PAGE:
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Shtisel Visits Robinson’s Arch for a bit of Mayhem

A parable.

One Shabbat morning not long ago in New York City, a group of young Haredi boys, teens, and young men stampeded into the sanctuaries of Temple Emanuel and the Park Avenue Synagogue where a total of three b’nai mitzvah were taking place. They ran around the two sanctuaries shouting epithets such as “Nazi,” “shiksa,” “Reform” (in spite of the fact that only one the two synagogues affiliates with the Reform movement), and blowing whistles to interrupt the service.

One of their numbers grabs a siddur from the hand of a worshiper, tears it up and blows his nose into the shards of a page. This disgusting act is caught by someone’s phone video and is uploaded it to YouTube for the world to see. Police are called but have strict orders not to interfere as long as there is no physical violence involved. And so this madness continues for a while until the Haredi children tire of this vulgar action, leaving the synagogues and walk back to the hole they came from.

Can anyone in their right mind imagine something like this occurring on a Shabbat morning on the East Side of Manhattan or anyplace else in the US?

***

I laughed and cried with the characters in “Serugim,” the Israeli TV show that focused on the modern Orthodox community in Jerusalem. And surely I was one of the worldwide audience of “Shtisel” fans that provoked a third season which we are all awaiting with bated breath. That show, especially, taught us about the human, loveable side of the Haredi community. When they laughed and cried and had problems with their mothers, we could laugh and cry along with them. They had normal lives just like we non-Haredi types. Surely, we could be entertained by the depths of their humanity and love them…even as in the real world they may not love us so much.

And that’s the problem, of course. They don’t love us so much. It appears that the Haredi community rather hates us. A lot. They think we’re goyim, shiksas, Nazis. Oh my God, they think we’re Reform.

My fantasy above imitated real life in Israel. Just last Thursday, we witnessed a recent explosion of the hell of Haredi hate when a real and not imagined triple bar-bat mitzvah held at the Robinson’s Arch near the Kotel, where non-Orthodox Jews can pray was interrupted by a gang of primarily livid Haredi boys, teens, and a couple of near-grownups, who came down from preparing to interrupt the monthly Rosh Hodesh observance led by Women of the Wall. They screamed, blew whistles, cursed. They called them shiksas and Nazis. They called this group of Conservative Jews “Reform,” I guess the worst insult they could think of and somehow parallel to “Nazi”. One fellow ripped a siddur apart and blew his nose into the shards. They failed to stop the ceremonies, but these thirteen year old b’nai mitzvah and their many guests had to suffer through all this immature madness.

I mean, look. I can kind of understand why the Haredim oppose mixed minyanim at the Kotel. Somehow, somewhere well beyond the scope of my rational comprehension they believe in Israel that a man standing next to a woman saying “God has no bodily image—Yigdal”, is a cosmic insult to the Master of the Universe who incorporeally fumes at the sight of men and women worshipping side by side. It is, indeed, such an abomination that it’s a mitzvah to shout curses at such people, to blow whistles at such people and blow their noses into their prayerbooks in order to interrupt their worship. God’s name is so defamed by a woman reading from the Torah, say, “Love your neighbor as yourself,” that something called the Liba Center run by one Rabbi Oren Henig organizes the monthly response to the Women of the Wall’s Rosh Hodesh service.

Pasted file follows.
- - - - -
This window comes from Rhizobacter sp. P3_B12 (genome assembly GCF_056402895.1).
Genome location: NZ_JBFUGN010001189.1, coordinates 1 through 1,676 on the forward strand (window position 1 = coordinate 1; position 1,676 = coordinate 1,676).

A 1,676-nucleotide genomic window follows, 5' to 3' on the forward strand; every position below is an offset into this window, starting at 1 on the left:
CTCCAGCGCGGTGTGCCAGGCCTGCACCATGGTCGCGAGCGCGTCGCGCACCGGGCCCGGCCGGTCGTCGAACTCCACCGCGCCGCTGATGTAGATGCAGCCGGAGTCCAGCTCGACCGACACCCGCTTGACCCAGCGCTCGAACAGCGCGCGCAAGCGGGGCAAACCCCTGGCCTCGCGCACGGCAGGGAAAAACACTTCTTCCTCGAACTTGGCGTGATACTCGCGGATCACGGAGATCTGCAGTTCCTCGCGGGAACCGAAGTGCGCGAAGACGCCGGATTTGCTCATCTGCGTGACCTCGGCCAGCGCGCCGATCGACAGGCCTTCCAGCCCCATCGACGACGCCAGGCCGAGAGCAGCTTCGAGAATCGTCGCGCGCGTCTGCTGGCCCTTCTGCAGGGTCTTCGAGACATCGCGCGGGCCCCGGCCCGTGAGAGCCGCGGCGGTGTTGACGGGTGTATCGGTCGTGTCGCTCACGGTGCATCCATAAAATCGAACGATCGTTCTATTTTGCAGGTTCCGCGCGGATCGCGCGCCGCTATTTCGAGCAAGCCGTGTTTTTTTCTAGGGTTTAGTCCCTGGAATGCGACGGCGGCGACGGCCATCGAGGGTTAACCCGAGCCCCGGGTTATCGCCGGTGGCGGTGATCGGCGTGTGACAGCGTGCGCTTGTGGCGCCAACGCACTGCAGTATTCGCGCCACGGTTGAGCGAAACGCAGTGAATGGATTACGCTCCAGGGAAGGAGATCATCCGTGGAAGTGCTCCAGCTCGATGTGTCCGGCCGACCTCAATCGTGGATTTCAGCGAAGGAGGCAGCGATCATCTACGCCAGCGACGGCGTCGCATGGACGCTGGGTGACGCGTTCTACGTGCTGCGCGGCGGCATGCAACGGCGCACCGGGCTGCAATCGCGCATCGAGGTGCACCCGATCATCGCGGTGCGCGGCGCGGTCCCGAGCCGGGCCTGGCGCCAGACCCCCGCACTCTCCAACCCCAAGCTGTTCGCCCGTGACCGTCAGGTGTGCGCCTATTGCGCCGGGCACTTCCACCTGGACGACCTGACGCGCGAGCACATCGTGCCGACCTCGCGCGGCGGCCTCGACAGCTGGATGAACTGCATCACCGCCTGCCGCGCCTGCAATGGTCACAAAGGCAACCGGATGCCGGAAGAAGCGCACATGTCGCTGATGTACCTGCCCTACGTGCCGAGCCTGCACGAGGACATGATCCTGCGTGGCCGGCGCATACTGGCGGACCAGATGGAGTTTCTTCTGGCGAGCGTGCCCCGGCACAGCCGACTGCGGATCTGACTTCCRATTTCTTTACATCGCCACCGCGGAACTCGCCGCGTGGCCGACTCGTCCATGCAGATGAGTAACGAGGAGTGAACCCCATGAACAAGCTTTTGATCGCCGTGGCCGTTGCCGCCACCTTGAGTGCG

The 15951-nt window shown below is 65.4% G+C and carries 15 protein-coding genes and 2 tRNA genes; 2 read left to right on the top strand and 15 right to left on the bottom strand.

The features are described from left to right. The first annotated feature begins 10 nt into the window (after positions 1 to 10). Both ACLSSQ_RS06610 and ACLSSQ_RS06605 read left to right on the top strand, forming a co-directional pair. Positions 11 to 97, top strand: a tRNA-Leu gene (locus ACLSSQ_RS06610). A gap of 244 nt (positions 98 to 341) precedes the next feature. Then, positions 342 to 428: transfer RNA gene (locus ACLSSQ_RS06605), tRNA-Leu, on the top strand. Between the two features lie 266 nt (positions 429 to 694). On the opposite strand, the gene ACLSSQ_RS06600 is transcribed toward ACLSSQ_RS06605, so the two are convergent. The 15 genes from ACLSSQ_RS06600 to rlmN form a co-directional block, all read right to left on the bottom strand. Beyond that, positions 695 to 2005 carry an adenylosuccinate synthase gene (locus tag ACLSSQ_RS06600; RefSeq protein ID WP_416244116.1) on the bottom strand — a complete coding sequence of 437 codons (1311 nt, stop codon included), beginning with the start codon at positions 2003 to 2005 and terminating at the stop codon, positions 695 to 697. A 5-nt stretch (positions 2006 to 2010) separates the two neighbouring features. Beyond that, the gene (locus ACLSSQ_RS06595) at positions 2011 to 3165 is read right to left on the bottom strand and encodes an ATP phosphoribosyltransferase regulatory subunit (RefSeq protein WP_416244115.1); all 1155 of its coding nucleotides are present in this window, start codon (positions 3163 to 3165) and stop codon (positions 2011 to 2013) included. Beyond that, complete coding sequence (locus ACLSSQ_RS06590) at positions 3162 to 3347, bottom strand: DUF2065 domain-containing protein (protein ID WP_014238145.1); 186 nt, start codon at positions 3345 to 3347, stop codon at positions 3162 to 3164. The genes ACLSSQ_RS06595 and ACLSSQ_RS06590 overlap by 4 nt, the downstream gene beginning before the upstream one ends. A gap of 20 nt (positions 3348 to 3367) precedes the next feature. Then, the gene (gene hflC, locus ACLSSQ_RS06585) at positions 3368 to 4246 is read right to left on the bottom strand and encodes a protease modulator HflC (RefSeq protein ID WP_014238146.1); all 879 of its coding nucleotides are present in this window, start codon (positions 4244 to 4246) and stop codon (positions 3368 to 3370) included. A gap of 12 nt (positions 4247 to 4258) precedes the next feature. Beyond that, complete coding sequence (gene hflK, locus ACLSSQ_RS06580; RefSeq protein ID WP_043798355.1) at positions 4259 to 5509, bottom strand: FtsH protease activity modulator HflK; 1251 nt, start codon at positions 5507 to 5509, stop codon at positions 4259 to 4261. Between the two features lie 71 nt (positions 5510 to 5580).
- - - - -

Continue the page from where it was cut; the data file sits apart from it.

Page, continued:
So horrible is this Liberal Jewish activity in the minds of Rabbi Henig that he plans the extraordinarily rude behavior bordering on but not usually achieving violence (so well trained are these interlocutors)  month after month. Only in Israel. (And what, friends, by the way, do you think would really happen as in my opening scenario should a service in Temple Emanuel or Park Avenue Synagogue both in New York City be interrupted by a gang of Haredi thugs shouting, blowing whistles and blowing their noses into their prayerbooks? It’s a rhetorical question, folks; no answer required.)

After some crafty investigative work, I have uncovered what happened to the young fellow whose snot blessed that siddur at the Robinson’s Arch when he came home for dinner that night. Here’s the transcript.

Tata Klein: Shloimie, I saw the YouTube video of someone who looked like you blowing his nose in a prayerbook that contained the name of the Ribbo Shel Oilam. It looked a lot like you.

Shloimie Klein his voice quiet as if concerned as to his father’s response: Yes Tata, that was me.

Tata Klein, waiting four beats: Oy Shloimie, Shloimie, haven’t I taught you better than that?

Shloimie: But Tata…

Tata: You should have thrown those filthy pages on the ground, stomped on them and then set them on fire. What’s the matter with you?

Voice softening:  Still, you did a big mitzvah, Shloimie, and you’re all over YouTube to boot. This Shabbos you get an extra portion of cholent.

Shloimie smiles.

Sorele Klein, Shloimie’s younger sister: Can I come with you next time?

Tata and Shloimie together: No!

And so it goes with living with the Haredim in the Holy Land. The three famous no’s.  No mixed seating. No women reading from the Torah. No blowing one’s nose into the shards of a prayerbook (though stomping and burning are to be encouraged).

What a people we are.

About the Author
Phil M. Cohen is a rabbi, author, novelist with interests in bioethics, Israel, fiction, Bible, and Jewish thought. His novel Nick Bones Underground won a Finalist award in the category of Debut Novel from the Jewish Book Council..

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